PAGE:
Fly fishing becomes a route to recovery for wounded veterans and women surviving or suffering with breast cancer
Photo by Kim Singer for Casting for Recovery
I’m stepping outside the normal two-week cycle of this column to make two recommendations for those of you who are making your year-end charitable donations.
Project Healing Waters and Casting for Recovery apply the skills, lessons and peaceful settings of fly fishing to help wounded veterans returning from combat and breast cancer survivors and sufferers.
Project Healing Waters is dedicated to the "physical and emotional rehabilitation of active duty military personnel, Reserve, Guard and Veterans with disabilities," according to its website. The organization currently runs programs in Saginaw and Detroit.
"Project Healing Waters is a unique program," regional director Paul Riccuiti said. "We work with our vets every two weeks or month — teaching the great sport and building relationships." He noted that the outings are a culmination of these efforts and that Project Healing Waters has a dozen programs in the Midwest and nearly 100 nationwide.
Casting for Recovery helps women who have survived or currently have breast cancer by providing retreats complete with lessons, counseling, and companionship. Casting for Recovery was founded by a breast reconstructive surgeon and avid fly angler who realized that the fly-casting motion was similar to post-operative exercises for breast cancer patients.
Casting for Recovery is hoping to re-establish a Michigan program presence, according to Peggy Miskin, the National Program Director; she noted that Michigan programs stopped upon the death of the state's program coordinator.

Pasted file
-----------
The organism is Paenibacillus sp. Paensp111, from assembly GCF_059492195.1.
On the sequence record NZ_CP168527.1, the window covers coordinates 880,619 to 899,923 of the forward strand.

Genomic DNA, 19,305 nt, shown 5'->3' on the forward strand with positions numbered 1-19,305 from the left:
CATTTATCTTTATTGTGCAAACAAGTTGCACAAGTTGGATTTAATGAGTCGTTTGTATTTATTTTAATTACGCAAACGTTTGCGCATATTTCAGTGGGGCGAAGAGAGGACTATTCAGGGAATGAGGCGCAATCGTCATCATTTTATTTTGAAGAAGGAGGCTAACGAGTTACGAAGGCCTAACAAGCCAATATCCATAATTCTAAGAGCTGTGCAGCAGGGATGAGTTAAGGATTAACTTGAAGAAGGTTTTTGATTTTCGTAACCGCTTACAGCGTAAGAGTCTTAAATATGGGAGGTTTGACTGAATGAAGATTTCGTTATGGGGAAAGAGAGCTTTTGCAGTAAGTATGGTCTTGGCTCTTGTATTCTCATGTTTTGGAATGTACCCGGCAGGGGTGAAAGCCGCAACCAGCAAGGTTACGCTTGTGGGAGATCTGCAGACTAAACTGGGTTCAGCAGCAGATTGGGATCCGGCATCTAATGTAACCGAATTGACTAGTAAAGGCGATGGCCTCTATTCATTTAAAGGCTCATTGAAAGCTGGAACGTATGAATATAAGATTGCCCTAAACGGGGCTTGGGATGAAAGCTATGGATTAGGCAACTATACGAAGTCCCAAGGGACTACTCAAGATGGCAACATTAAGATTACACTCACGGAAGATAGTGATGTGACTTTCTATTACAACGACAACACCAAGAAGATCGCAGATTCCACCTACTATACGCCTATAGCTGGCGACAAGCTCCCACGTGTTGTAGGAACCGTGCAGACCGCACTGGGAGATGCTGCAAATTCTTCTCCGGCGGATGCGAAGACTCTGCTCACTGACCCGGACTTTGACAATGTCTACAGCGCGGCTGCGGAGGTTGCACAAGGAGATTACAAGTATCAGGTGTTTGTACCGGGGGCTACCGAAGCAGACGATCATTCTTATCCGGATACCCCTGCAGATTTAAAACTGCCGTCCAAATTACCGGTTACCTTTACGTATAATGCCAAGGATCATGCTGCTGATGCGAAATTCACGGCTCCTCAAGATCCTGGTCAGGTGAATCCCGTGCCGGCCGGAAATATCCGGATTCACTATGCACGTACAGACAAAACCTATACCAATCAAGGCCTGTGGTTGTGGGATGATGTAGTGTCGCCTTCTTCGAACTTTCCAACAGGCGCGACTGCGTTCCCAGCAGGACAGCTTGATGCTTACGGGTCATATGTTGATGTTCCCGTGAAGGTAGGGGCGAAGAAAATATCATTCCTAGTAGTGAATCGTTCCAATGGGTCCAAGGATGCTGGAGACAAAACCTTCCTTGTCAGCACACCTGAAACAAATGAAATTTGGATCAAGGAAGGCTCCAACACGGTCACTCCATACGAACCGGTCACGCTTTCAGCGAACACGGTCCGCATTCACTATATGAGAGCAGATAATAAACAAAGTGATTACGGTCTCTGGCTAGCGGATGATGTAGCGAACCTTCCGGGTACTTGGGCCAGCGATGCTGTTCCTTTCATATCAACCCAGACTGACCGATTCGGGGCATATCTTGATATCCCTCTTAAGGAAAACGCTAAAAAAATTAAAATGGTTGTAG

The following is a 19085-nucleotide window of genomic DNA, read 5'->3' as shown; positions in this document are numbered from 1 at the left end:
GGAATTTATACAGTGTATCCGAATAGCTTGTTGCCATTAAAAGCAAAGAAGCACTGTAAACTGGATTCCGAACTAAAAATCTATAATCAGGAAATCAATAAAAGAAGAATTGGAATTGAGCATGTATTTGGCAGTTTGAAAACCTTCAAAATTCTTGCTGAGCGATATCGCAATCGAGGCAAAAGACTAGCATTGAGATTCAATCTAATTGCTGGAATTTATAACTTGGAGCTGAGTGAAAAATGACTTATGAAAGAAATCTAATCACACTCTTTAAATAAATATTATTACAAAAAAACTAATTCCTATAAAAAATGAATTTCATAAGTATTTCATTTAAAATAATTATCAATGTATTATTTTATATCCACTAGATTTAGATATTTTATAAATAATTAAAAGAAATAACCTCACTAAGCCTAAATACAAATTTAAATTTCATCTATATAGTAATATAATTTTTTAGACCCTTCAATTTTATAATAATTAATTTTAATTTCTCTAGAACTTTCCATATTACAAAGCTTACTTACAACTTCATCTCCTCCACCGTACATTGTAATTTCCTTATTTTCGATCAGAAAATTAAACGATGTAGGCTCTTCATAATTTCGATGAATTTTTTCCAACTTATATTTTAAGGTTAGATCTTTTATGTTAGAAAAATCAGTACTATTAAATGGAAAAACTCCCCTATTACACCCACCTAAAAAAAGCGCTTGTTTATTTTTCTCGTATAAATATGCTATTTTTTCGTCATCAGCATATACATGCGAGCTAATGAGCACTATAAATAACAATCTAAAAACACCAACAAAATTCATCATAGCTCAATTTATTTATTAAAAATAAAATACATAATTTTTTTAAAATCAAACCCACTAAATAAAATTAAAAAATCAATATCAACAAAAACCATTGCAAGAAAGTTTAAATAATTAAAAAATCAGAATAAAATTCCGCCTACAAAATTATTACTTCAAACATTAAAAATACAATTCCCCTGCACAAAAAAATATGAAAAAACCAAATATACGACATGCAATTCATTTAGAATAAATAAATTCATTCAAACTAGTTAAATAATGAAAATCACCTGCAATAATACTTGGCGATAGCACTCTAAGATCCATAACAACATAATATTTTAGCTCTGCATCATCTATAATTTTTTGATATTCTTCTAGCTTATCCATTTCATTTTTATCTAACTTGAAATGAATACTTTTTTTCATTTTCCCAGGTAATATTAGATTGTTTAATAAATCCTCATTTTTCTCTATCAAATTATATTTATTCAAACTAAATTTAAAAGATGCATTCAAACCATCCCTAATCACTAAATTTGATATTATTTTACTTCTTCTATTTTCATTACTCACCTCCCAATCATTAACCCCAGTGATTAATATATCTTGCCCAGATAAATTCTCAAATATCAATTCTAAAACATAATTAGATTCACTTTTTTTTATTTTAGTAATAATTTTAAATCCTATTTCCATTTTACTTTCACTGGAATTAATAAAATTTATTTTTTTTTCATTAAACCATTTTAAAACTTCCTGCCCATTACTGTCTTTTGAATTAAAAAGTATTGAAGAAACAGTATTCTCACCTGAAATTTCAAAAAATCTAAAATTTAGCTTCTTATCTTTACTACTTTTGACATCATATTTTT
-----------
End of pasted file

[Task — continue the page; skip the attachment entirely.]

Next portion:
Local organizations are stepping up to help: Five Michigan fly anglers have organized the Paint Creek One Fly contest; next year's contest is tentatively planned for Saturday, June 2 in Rochester, Mich. All proceeds from the contest will be donated to Casting for Recovery.
Both organizations rely on contributions to offer their programs at no cost to participants. Both are 501(c)(3) charitable organizations and each has a link for donations on its website linked above.
The websites are full of inspiring stories and photos of wounded soldiers and cancer survivors helped by these two organizations. They give insight into the healing benefits of fly fishing: quiet hours on beautiful waters, time with new and old friends, the happy pursuit of a sport that always calls on you to adapt to nature's changing conditions.
Just as I was posting this column, I learned about a third organization Reeling and Healing Midwest; according to its website, the organization uses a volunteer staff to "champion fly-fishing wellness retreats for women battling and surviving cancer." It also is a 501(c)(3) charitable organization. I’ll include more information about Reeling and Healing Midwest — and revisit Project Healing Waters and Casting for Recovery — in future columns.
I haven’t intended to exclude anyone, so if you know of other organizations that use fly fishing to promote rehabilitation or recovery from trauma or disease, please drop me a note at the email address below.
Send me an email if you are tying unique flies, involved in activities related to local fly fishing, or even have a great Michigan fly fishing story to share. Columns will be published every other week, more often if there is news to share. They will have a focus on fly fishing in Michigan and regional waters.
Tom Teague is a local consultant, writer and fly angler posting every other Friday in the Lifestyles section of annarbor.com . You may email him at email@example.com.